Next morning, I wake to sun streaming through my windows, time to try my whirlpool bath, not worth having if you don’t use it. Very invigorating and a great way to start the day. Today we are in Orkney and the port of Kirkwall, one of my favourites. Up early, I decide to make breakfast an enjoyable experience rather than the usual quick snack before dashing out. Porridge topped with golden honey is always a good starter followed by smoked salmon, scrambled eggs, toast, marmalade and several cups of coffee. Today my tour visits a location I always enjoy, the Italian Chapel. Travelling by mini bus, it doesn’t take long to cover the 8 miles to the chapel situated on the island of Lamb Holm. In 1942 550 Italian prisoners of war were brought from North Africa to assist in building the Churchill Barriers, large concrete causeways to protect Scarpa Flow from being infiltrated by German U boats after the disaster of the ship HMS Royal Oak in 1939 when it was torpedoed by German submarine U47 resulting in the loss of 835 lives. The prisoners asked for somewhere to pray and were given 2 Nissen Huts. Over the next 2 years they turned the huts into a beautiful chapel using concrete and scrap iron from the barriers; it has become world-famous. After the war ended several prisoners stayed on to complete the chapel which has been restored several times since.
From here we travel to Stromness where the sun has come out to welcome us, a beautiful town with harbour, fishing boats rock gently on the water, fishermen mending their nets, guest houses that are still receiving visitors, holidaymakers strolling the area as the dark blue sea contrasts with the now azure blue sky, but time to move on.
We travel to Ness Battery, an encampment that during WW1 was an important part of the defences to Scapa Flow and the main base for the Royal Navy during the war. In WW2 it was again used as one of the major defences. On touring the now disused site you can enter the huts, one of which was the mess hall of ‘Other Ranks’ where murals on the wall are in excellent condition and the piano still occupies a corner of the building.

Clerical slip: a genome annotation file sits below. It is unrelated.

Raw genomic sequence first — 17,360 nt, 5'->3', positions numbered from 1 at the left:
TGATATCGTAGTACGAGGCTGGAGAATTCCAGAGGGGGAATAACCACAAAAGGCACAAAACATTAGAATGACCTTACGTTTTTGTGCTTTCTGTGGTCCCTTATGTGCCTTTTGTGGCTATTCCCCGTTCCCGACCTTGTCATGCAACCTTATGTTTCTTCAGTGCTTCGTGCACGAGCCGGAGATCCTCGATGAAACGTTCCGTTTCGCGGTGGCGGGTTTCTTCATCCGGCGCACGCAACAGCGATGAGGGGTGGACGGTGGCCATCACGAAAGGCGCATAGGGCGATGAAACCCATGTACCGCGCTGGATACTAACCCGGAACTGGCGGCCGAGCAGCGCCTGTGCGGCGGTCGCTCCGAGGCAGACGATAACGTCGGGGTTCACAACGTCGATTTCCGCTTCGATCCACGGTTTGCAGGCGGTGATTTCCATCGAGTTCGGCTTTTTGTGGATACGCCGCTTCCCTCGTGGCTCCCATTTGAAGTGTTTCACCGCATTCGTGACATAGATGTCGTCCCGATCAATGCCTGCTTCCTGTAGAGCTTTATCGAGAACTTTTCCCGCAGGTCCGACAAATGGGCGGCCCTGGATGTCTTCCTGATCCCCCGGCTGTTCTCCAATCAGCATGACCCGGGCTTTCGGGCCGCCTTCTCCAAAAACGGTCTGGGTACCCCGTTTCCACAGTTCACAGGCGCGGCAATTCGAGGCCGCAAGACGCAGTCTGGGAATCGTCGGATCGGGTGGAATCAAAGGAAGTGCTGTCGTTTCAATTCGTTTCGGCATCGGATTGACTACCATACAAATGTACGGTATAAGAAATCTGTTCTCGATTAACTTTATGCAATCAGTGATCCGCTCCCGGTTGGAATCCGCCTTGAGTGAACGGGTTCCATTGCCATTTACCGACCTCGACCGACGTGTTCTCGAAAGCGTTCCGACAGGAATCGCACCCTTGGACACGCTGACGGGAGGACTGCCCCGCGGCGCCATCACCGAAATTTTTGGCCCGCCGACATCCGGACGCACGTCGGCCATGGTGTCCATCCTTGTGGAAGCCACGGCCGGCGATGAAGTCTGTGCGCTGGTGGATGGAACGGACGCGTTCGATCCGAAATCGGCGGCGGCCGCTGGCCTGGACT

Time to return to the ship for dinner in the 2nd of the specialty restaurants, Vasco Goan Cuisine. Starters are 4 samples of squid, mackerel, mushrooms, Goan sausage accompanied by 6 sauces and chutneys, these really had the taste buds tinrgling. For mains, it had to be Xacuti chicken with rice and spicy potato followed by rice pudding blended with almonds to finish. A dinner that will remain in my memory for all the right reasons and the cost, zero, on this cruise as it was included in the fare.
Next day is a sea day, time to sample first a Swedish massage in the Atlantis Spa. An hour-long massage expertly performed with wonderful warm oils relaxing the body and mind. It was so relaxing I was almost asleep.
Later it’s the traditional afternoon tea, sandwiches of cheese, smoked salmon, cucumber, cut into fingers as it was when afternoon tea was not a tradition but the norm. Darjeeling tea served in a pot and poured through a strainer, wonderful. Scones with jam and clotted cream, but which goes on first, clotted cream or jam.
After dinner, I return to the Morning Light Lounge for a final drink with the friends I have made on the trip and to listen to Sean Saye as he sings an amazing selection of songs with his 12-string guitar as accompaniment. He really is excellent and one of the best I have ever heard on any ship.
The next morning, we are back in Dover, and it’s all over.
So how was it for a solo traveller? Unfortunately, the solo meets that Fred. is famous for weren’t able to take place due to current health protocols, however I found it surprisingly easy to recognise other solos, strike up conversations with them in the bars, entertainment areas and on tours. Within the first few days I had made friends with several other passengers in the same position as myself, recently bereaved and able to share lunchtime tables, see shows together, have drinks in the evening and book the speciality restaurants with them. Everyone was very friendly and since arriving home I have been contacted by several of them. If my experience is anything to go by, I would certainly say to most solos contemplating going on a cruise with Fred., book it!
Alan was a fare paying passenger.